Person of the Week
Kim Megrath: A Shot’s That’s on Target
Phase 1b of the COVID vaccine rollout has posed challenges for many recipients, but in Chester, Kim Megrath and her team of volunteers are working to ensure everyone eligible is aware of their options. (Photo by Rita Christopher/The Courier | Buy This Photo)
Kim Megrath knows what the present moment’s biggest questions are, because she is helping find the answers. So here goes: Do you have an appointment for a shot yet? How did you manage to get one?
Kim and a group of volunteers are trying to make that appointment process, if not less time consuming, at least more understandable, for Chester residents. The group’s members have already contacted, either by telephone or post card (if they didn’t have a number or the number didn’t work), residents in Chester who are 75 or older to ensure they had the information to navigate the registration process.
Now with new guidelines extending eligibility for vaccinations to those in the 65 to 74 age group, Kim and the volunteers will contact all of those Chester residents. To ensure a sense of continuity, Kim is making certain that the same volunteer who called for people over 75 will call the household if there is a person now eligible for the vaccine in the 65 to 74 age category.
The volunteers don’t go to peoples’ houses but explain by telephone all the options involved and how to navigate the system. Kim has prepared a script that the callers use to make sure all questions are covered.
For those without computers or who would prefer, the state has established a toll-free telephone number to register for vaccinations, 877-918-2224. Kim advises not count on a quick call back from messages left at the number.
“It was woefully understaffed at the beginning,” she says.
She adds that the telephone bank has since hired many more workers, but that replies can still be far from instant.
“It uniquely made sense for someone like me to do this. I’ve built teams and systems for health and social services,” Kim explains.
She has a doctorate in special education/early intervention from the University of Oregon as well as a master of business administration degree from the University of Colorado and a bachelor’s degree from New York University.
Kim notes it’s important to know such basic fact, including what kind of vaccine a person gets in the first round, Moderna or Pfizer, because the second shot must be of the same type. What’s more, the time between shots can vary. For Pfizer, it’s three weeks; for Moderna, it’s four.
People need to consider how far they will travel to get an appointment for a shot and whether or not they need to make an appointment for a second shot themselves. Some facilities schedule a second appointment at the time of the first shot, but in some instances, people need to schedule the second shot themselves.
Kim emphasizes that the telephone-call project is a group effort.
“I want to be considered the conductor of a team of dedicated volunteers who are trying to break down barriers to accessing the COVID-19 vaccine,” she notes. “Please give a shout out to the team of volunteers that have been the real force behind the COVID-19 vaccination project.”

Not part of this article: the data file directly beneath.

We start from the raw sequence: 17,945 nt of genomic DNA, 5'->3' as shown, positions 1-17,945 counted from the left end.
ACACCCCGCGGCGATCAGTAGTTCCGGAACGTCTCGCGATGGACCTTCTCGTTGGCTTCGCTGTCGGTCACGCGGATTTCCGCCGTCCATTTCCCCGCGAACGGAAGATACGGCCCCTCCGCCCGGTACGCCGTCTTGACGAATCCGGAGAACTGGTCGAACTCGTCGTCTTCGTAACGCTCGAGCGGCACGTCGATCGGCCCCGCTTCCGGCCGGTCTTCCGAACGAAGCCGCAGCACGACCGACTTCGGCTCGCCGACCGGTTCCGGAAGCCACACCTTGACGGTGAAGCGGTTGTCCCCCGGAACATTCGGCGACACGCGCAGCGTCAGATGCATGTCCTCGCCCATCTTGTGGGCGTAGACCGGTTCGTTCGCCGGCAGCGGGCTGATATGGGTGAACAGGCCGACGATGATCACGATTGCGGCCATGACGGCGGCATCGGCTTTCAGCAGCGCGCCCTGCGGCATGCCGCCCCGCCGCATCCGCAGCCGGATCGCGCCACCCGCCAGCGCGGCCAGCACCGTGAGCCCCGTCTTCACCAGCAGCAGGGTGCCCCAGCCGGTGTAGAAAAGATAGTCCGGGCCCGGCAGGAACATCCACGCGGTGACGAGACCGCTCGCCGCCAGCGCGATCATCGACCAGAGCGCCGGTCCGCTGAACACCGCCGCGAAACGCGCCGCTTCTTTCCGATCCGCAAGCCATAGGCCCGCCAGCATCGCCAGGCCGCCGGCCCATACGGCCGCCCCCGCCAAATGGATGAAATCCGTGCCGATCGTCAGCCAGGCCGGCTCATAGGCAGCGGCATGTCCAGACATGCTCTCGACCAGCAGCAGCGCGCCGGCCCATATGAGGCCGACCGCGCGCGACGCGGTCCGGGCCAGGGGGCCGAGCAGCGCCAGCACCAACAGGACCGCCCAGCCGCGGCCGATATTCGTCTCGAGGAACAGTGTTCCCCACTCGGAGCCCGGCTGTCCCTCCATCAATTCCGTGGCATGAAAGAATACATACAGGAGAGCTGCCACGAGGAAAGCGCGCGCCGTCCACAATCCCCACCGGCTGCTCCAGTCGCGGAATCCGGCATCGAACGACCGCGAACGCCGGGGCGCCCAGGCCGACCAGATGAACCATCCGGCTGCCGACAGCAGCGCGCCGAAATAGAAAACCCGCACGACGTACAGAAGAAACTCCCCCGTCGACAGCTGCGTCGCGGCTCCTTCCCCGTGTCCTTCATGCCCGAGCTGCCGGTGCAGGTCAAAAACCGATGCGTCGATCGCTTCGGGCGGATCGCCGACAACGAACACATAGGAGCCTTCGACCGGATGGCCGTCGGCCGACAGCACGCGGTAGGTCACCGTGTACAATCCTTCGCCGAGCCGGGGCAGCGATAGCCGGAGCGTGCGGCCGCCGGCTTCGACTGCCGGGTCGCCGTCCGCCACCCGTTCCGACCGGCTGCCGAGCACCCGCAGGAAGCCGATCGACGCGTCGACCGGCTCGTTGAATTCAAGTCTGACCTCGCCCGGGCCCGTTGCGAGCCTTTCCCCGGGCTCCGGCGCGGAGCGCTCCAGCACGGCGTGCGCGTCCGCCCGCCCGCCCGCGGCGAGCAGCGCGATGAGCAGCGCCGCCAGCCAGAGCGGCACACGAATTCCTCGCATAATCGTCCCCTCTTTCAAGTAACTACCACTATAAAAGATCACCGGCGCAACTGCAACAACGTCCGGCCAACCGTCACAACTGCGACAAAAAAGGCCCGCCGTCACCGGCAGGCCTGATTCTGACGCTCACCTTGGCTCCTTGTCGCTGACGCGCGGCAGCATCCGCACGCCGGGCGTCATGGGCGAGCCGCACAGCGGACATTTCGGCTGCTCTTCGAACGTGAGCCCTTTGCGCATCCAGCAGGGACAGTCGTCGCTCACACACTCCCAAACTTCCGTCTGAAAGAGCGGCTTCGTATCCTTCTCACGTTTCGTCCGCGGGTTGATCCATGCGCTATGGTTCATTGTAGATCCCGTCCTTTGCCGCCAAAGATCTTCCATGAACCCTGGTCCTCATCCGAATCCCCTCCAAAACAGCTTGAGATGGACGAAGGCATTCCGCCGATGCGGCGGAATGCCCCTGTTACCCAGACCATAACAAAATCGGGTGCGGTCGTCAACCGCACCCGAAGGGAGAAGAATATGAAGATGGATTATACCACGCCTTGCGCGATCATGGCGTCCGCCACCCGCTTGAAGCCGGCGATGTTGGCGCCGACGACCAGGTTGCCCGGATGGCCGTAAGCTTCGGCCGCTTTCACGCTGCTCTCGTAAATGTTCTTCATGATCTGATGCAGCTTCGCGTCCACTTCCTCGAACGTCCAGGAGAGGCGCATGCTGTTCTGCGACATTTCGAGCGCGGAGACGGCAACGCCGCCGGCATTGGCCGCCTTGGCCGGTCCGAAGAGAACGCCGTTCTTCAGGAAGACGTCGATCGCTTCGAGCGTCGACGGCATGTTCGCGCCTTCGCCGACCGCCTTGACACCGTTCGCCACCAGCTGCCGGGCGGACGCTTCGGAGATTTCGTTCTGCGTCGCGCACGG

Many of the telephone volunteers come from the Social Services, Spirituality and Emotional Wellness Subcommittee that Kim facilitated as part of the Chester’s Long Term Recovery Task Force, whose mission was not simply to assess how COVID-19 had affected the community but how but to incorporate new ideas and programs for Chester into their vision for the future.
Recently, the work of Kim and the team she put together for the Long Term Recovery Task Force earned Chester a $4,000 grant from the Community Foundation of Middlesex County. The grant will be used for software that will better coordinate existing social services and also expand resident’s access to those services.
“It will build the capacity for social services in Chester,” she says.
KIm moved to Chester three years ago to be closer to her uncle, Donald Macdarmid, now her next-door neighbor. She had lived in Gainesville, Florida, where she was an associate research scientist specializing in early childhood studies at the University of Florida, Gainesville.
Crunching through the snow on a recent morning, Kim admitted she was glad to be back in New England. She grew up in Marion, a section of Southington. When she arrived in Chester, now retired, she had a question to ask herself: how to spend this new chapter of her life.
She made contacts in areas that reflected her professional career, reaching out to Allison Abramson at the Tri-Town Youth Services Bureau. She is now a member of the group’s Early Childhood Council. She is also a member of Chester’s Democratic Town Committee, and joined the hunger action team of Shoreline Soup Kitchens & Pantries.
Kim is as eager for the vaccine as any of the people she is helping sign up. She misses her two-year-old grandchild and the new grandchild she has not yet seen in person. The best she can do now is Zoom pizza nights with family.
As she was talking with a reporter recently, the doorbell rang and a completely unexpected bouquet of flowers arrived. It came from a Chester couple, both in their 90s, in gratitude for her help in signing up for the vaccine.